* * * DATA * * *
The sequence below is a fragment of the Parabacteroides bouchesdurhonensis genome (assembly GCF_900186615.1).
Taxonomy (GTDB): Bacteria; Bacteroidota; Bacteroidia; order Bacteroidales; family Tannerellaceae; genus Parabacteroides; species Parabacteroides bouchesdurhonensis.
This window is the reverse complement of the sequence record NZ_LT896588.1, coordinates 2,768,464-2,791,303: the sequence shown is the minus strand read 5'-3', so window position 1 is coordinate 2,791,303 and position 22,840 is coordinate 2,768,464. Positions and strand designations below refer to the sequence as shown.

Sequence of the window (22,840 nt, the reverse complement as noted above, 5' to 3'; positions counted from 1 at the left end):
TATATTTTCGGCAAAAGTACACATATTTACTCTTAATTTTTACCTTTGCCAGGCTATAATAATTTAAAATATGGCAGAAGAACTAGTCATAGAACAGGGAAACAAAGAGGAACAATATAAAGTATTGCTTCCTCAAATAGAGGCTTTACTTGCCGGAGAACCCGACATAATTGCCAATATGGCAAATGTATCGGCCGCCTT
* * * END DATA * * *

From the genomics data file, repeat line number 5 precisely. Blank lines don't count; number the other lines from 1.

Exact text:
TATATTTTCGGCAAAAGTACACATATTTACTCTTAATTTTTACCTTTGCCAGGCTATAATAATTTAAAATATGGCAGAAGAACTAGTCATAGAACAGGGAAACAAAGAGGAACAATATAAAGTATTGCTTCCTCAAATAGAGGCTTTACTTGCCGGAGAACCCGACATAATTGCCAATATGGCAAATGTATCGGCCGCCTT